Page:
A growing number of Self-Managed Super Funds may end up paying higher tax than needed because they miscalculate their Total Superannuation Balance (TSB) or Transfer Balance Cap (TBC).
Although the responsibility to get it right ultimately rests with the fund trustees, the complexity of the system highlights mounting frustration among SMSF holders and their advisers.
TSBs and TBCs were introduced on July 1, 2017, as part of one of the most significant superannuation reform packages in a decade. Back then, it all seemed relatively simple.
However, the sad truth is that super reform seems to inevitably bring greater complexity, more administration, and higher costs – all to the detriment of super fund members.
In this instance, what happened has been the introduction of multiple TSB and TBC thresholds that have made super more complicated.
Currently, the following different TSB thresholds apply:
- $300,000 TSB for work-test exemption contributions
- $500,000 TSB for catch-up contributions
- $1 million TSB threshold for quarterly transfer balance cap reporting
- $1.4 million, $1.5 million and $1.6 million bring forward non-concessional contribution caps
- $1.6 million TSB threshold for non-concessional, spousal, and co-contributions
- $1.6 million TSB threshold for segregated pension assets
Wait, there’s more. Some of these thresholds are indexed and some are not. The indexing methods also vary – all of which adds to the complexity and cost.
Remember, too, that each super fund member has their own personal TBC that determines the amount they can transfer into retirement phase income streams.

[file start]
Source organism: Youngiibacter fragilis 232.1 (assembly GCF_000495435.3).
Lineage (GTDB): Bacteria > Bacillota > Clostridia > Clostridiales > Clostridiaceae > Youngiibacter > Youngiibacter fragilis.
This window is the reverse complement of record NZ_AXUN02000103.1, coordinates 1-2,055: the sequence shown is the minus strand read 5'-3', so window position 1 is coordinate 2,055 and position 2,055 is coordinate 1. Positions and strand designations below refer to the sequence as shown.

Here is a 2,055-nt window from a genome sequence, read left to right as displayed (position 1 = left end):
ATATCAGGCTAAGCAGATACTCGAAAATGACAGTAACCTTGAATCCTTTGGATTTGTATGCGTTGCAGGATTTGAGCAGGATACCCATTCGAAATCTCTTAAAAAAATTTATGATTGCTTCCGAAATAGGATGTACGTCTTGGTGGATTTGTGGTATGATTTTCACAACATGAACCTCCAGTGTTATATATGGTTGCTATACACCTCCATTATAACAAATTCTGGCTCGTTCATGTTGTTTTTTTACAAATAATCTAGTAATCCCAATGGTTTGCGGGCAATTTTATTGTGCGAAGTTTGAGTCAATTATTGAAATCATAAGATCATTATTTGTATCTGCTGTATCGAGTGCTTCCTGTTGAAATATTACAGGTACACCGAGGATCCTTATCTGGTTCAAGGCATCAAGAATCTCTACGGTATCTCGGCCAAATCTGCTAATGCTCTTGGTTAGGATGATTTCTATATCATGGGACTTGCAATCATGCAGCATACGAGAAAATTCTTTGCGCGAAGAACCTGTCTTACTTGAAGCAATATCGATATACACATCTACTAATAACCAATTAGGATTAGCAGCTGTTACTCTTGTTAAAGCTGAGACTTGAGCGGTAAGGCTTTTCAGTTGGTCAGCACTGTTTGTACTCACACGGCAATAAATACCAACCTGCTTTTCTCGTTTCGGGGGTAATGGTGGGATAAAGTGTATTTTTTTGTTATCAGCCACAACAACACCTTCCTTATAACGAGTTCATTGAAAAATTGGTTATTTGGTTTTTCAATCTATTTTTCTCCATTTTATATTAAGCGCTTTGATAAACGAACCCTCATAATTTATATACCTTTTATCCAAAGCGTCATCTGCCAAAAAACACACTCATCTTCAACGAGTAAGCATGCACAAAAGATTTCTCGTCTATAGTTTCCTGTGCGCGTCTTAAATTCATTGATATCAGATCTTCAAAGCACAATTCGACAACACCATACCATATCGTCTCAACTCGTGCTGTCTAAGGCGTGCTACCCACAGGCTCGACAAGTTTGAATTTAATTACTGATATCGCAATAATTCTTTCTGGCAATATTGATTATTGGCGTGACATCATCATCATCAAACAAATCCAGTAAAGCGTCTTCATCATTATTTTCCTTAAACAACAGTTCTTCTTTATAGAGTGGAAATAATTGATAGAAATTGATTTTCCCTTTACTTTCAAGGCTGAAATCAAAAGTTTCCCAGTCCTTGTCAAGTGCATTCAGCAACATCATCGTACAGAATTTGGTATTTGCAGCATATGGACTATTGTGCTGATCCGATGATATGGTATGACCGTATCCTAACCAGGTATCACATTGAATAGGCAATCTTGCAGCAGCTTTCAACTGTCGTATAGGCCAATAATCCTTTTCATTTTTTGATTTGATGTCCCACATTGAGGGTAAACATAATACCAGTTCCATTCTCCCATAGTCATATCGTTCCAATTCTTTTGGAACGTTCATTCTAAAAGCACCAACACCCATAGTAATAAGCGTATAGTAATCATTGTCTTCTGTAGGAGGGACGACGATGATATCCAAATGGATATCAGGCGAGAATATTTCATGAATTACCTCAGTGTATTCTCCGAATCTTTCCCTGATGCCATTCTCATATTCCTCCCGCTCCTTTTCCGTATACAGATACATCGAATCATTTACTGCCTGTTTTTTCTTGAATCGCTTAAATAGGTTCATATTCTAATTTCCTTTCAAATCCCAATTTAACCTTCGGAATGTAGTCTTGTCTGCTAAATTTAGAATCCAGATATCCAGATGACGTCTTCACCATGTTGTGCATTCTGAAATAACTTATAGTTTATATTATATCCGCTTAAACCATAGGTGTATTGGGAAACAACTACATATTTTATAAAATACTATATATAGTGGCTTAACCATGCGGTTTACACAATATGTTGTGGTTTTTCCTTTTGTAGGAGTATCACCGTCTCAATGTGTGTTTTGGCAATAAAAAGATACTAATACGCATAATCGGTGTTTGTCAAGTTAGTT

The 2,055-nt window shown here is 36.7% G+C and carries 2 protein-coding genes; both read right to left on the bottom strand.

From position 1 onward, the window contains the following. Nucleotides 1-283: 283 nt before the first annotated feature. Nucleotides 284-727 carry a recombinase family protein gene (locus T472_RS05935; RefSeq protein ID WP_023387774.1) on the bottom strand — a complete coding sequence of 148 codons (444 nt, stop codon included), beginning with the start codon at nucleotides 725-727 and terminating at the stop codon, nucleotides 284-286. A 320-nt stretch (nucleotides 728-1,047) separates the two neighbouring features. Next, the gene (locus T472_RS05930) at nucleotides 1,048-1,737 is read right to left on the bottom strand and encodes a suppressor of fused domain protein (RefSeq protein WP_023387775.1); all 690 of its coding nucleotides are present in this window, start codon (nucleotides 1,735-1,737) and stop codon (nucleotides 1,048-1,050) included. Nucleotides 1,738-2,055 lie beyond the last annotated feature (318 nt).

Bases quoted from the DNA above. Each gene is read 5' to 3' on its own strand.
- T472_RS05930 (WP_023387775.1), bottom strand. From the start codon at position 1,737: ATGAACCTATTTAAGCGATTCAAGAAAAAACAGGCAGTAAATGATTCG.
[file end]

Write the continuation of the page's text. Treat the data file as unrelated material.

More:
Initially, a personal cap will equal the general TBC in the year they first have a retirement phase income stream count against their TBC. Currently, this is $1.6 million.
The first indexation of the general TBC is expected to occur on July 1, 2021, when there is likely to be an increase of $100,000 to $1.7 million.
SMSF members who have not used their cap will be eligible for the maximum $1.7 million.
Individuals who have used a portion of their cap (based on their highest percentage usage) will fall somewhere between $1.6 million and $1.7 million and individuals who have used all their cap will remain at $1.6 million.
Individuals will be required to know their personal TBC maximum to avoid exceeding the amount they place into retirement phase, an exercise that involves negotiating a complex proportional indexation method.
These thresholds have not only made life far more difficult for SMSF members trying to understand and use the super system, but for their advisers and administrators. It also increases the professional services fees paid because they need specialised advice to understand the multiple different thresholds that may apply to them.
Adding to the difficulty is the fact many SMSF advisers are unable to access Australian Tax Office portals to facilitate efficient advice for their clients because it is restricted to tax agents.
So, what is need to simplify the system? There are many changes that would productively cut the red tape, but four stand out:
- Give all financial advisers registered with the Tax Practitioners Board access to their clients’ super data, subject to client consent
- Increase the work-test exemption TSB threshold to $500,000 to align it with the catch-up contributions threshold
- Phase out the $1 million quarterly TSB threshold for quarterly TBC reporting
- Remove the $1.4 million and $1.5 million TSB, bring forward non-concessional contribution (NCC) thresholds.
For SMSF members, being able to understand their legal obligations should not be an obstacle course.
What is required is a concerted effort by legislators and regulators to simplify a system that is becoming increasingly complex and unnecessarily costly to fund members.
Opinion piece written by
John Maroney, CEO,